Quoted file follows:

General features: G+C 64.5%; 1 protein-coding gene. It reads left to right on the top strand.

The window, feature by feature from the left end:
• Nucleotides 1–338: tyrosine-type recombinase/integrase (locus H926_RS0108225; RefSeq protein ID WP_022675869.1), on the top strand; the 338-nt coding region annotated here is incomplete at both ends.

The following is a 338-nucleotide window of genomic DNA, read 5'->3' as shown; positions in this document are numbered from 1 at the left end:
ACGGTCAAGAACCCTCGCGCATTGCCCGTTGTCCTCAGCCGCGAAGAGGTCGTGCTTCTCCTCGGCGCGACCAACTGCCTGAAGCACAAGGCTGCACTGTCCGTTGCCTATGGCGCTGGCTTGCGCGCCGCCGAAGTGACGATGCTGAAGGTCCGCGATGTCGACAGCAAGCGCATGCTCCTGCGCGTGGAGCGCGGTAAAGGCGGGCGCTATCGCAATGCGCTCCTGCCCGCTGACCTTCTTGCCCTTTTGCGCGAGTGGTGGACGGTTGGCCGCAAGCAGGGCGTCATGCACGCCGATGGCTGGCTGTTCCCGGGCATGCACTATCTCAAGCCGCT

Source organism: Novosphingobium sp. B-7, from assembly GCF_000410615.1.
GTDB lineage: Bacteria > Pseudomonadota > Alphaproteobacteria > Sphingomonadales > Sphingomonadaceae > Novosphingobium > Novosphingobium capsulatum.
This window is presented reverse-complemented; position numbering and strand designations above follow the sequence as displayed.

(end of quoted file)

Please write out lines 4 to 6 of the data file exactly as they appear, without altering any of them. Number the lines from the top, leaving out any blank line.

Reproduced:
The following is a 338-nucleotide window of genomic DNA, read 5'->3' as shown; positions in this document are numbered from 1 at the left end:
ACGGTCAAGAACCCTCGCGCATTGCCCGTTGTCCTCAGCCGCGAAGAGGTCGTGCTTCTCCTCGGCGCGACCAACTGCCTGAAGCACAAGGCTGCACTGTCCGTTGCCTATGGCGCTGGCTTGCGCGCCGCCGAAGTGACGATGCTGAAGGTCCGCGATGTCGACAGCAAGCGCATGCTCCTGCGCGTGGAGCGCGGTAAAGGCGGGCGCTATCGCAATGCGCTCCTGCCCGCTGACCTTCTTGCCCTTTTGCGCGAGTGGTGGACGGTTGGCCGCAAGCAGGGCGTCATGCACGCCGATGGCTGGCTGTTCCCGGGCATGCACTATCTCAAGCCGCT

Source organism: Novosphingobium sp. B-7, from assembly GCF_000410615.1.